Global Summers: Senior Design in Peru - Just another University of St. Thomas Blogs site
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Adios Peru: A Reflection on Returning Home

As I am writing this blog, I have been back in the United States for about 3 weeks. Only now are things beginning to feel familiar again. However, Peru has left a lasting impact on myself and how I view the world.

During the final work week at AASD, we had an exit interview to help us reflect on how we could take the lessons we had learned back with us. The staff focused primarily on two areas: professional/career and personal. Spurred by that interview, I wanted to share my response.

After having developed a friendship with several of the staff members at AASD, I learned that many of them had very different backgrounds. Before coming to Peru, many had changed their major several times or moved around the country searching for the career they wanted. The thing that everybody had in common was passion and a commitment to the mission of AASD. Having changed my mind several times about how to combine what I am passionate about, leaving for Peru was troubling for me. I knew that when I returned, I would need to know where I’d like to specialize to apply for graduate school. Now, as I am writing this, I have happily finished compiling a list of places I plan to send applications. I am able to “happily” compile this list because I know that my peculiar passions for music, art, robotics, philosophy, and maps can be combined. I learned to accept the uncertainty that not everything I love will show in my career; however, I also learned to understand that if I am passionate enough about something, it will find its way into my life again.

First of many sunset hikes to come.

On a personal note, I was the most nervous about having to speak primarily Spanish while abroad. Living with social anxiety proves to be difficult alone, and I wasn’t sure how crossing that boundary in another language would look. The first two weeks were a struggle. Every night when I got home, I would review Duolingo and my Spanish dictionary to learn new vocabulary and rehearse common conjugations in my head. At the end of week 2, I was required to conduct an interview in Spanish to a Quechua woman about her relationship with AASD. So not only did I have to organically make conversation in Spanish, but I also needed to navigate the awkward waters of discussing the organization I worked for with her. This was a social situation I would have had difficulty within English, but I reluctantly gave it my best try. Looking back, the immense feeling of fear (I was not in the learning zone, I was in the panic zone) didn’t last beyond the conversation. In fact, I was thanked several times for trying to converse in Spanish. What I ended up learning was that although my Spanish was not perfect, the locals appreciated that I was putting time into learning. By failing in these low-stake conversations, my confidence rose. Even today, I feel much more confident about choosing words to say or how to navigate conversations because I know that in reality, all my fear originates inside myself.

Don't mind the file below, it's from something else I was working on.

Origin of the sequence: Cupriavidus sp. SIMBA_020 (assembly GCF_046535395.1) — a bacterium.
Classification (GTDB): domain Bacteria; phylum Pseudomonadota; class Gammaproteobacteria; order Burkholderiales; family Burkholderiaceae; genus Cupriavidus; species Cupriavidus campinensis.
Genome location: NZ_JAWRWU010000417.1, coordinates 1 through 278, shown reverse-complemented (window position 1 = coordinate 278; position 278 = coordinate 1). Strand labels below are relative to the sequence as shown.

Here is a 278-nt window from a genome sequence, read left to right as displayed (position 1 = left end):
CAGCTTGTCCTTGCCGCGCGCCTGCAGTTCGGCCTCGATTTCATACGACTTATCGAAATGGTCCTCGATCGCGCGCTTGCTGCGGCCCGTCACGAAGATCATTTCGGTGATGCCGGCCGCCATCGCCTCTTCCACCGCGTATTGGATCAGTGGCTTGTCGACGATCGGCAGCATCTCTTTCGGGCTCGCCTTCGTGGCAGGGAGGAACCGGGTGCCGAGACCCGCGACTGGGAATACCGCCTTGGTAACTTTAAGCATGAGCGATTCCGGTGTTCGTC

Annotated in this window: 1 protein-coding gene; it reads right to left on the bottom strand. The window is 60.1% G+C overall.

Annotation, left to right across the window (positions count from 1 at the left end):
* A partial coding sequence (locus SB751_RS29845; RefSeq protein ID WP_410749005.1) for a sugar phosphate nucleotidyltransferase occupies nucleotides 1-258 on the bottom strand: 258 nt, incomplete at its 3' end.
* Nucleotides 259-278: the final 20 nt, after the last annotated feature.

That face paint definitely didn’t keep the mosquitos away like it was supposed to.

When I left for Peru, I thought that I was going to remain relatively uncharged during the trip. Since I had already lived through several large life events, I considered myself “mature.” I wanted to express my confidence in an entirely new place. However, what I ended up learning was that being mature is being open to change. We all change a little bit every week because the world around us is constantly changing. Being aware of this and accepting that change as an opportunity for growth is key! From speaking with several friends who have studied abroad, this is one of the major reasons they encouraged me to live in Peru: change for better.

I look photoshopped into this photo, but I promise I was there!

In conclusion, I’d like to thank Aaron, Kat, and Anna for being not only amazing bosses, but also amazing friends. I’d like to thank Cameron for helping me discover the leader inside and for providing some of the greatest comic relief ever. I’d like to thank Micaela for showing me how precious alone time can be, as well as instilling in me the confidence to dig deeper in conversation. I’d also like to thank Phuyu, Anna’s dog, for making the office feel like home on even the worst days. Lastly, I’d like to thank everybody reading this! Everybody has a few short times in their lives where we can tell our stories, and it means the world to me to know somebody is listening. I look forward to sharing even more in person.

 

 

 

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Monkeys, Ants, and Caimans… Oh My!

The Amazon Rainforest: A biodiverse otherworldly jungle wilderness that covers over 2 million square miles of central South America. When most people think of the Amazon, they often associate it with Brazil; however, some of the most unexplored regions of the Amazon Basin follow the borderline between Peru and Brazil. As per the recommendation by our leaders at AASD, a small group traveled to Puerto Maldonado in Southern Peru. The city of Puerto (door in Spanish) is named because it is the entranceway into the jungle following the Madre de Dios River. Unlike other Peruvian rim-cities such as Iquitos, Puerto has significantly less tourists and is located next to the famous Lake Sandoval. Entering the city, we were greeted by the expansive, earthy river! Before heading back to our bungalow hotel, we ate some freshly harvested Brazil nuts downtown.

Views of the Rio Madre De Dios winding into the jungle.

 

 

 

Nestled inside a hammock, I had the perfect vantage point to eat dinner and watch the river.